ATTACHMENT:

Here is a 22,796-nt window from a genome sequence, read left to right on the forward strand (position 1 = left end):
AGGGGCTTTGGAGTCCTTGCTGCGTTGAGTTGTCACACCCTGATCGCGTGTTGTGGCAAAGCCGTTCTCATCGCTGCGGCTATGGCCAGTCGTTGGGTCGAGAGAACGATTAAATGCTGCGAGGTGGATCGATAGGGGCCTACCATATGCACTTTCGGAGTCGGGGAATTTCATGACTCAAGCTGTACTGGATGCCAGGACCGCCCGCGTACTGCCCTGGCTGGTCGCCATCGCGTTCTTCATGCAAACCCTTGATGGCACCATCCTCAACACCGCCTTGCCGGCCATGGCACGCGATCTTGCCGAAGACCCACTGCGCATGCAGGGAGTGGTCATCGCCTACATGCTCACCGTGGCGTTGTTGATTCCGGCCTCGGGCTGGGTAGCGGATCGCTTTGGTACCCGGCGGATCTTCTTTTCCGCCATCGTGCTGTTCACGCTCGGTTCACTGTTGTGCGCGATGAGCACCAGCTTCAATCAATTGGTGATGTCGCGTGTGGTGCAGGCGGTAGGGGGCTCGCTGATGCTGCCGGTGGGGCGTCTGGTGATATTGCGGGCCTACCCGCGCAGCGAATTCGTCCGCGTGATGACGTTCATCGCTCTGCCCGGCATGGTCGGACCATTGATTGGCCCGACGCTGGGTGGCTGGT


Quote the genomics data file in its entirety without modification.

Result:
Here is a 22,796-nt window from a genome sequence, read left to right on the forward strand (position 1 = left end):
AGGGGCTTTGGAGTCCTTGCTGCGTTGAGTTGTCACACCCTGATCGCGTGTTGTGGCAAAGCCGTTCTCATCGCTGCGGCTATGGCCAGTCGTTGGGTCGAGAGAACGATTAAATGCTGCGAGGTGGATCGATAGGGGCCTACCATATGCACTTTCGGAGTCGGGGAATTTCATGACTCAAGCTGTACTGGATGCCAGGACCGCCCGCGTACTGCCCTGGCTGGTCGCCATCGCGTTCTTCATGCAAACCCTTGATGGCACCATCCTCAACACCGCCTTGCCGGCCATGGCACGCGATCTTGCCGAAGACCCACTGCGCATGCAGGGAGTGGTCATCGCCTACATGCTCACCGTGGCGTTGTTGATTCCGGCCTCGGGCTGGGTAGCGGATCGCTTTGGTACCCGGCGGATCTTCTTTTCCGCCATCGTGCTGTTCACGCTCGGTTCACTGTTGTGCGCGATGAGCACCAGCTTCAATCAATTGGTGATGTCGCGTGTGGTGCAGGCGGTAGGGGGCTCGCTGATGCTGCCGGTGGGGCGTCTGGTGATATTGCGGGCCTACCCGCGCAGCGAATTCGTCCGCGTGATGACGTTCATCGCTCTGCCCGGCATGGTCGGACCATTGATTGGCCCGACGCTGGGTGGCTGGT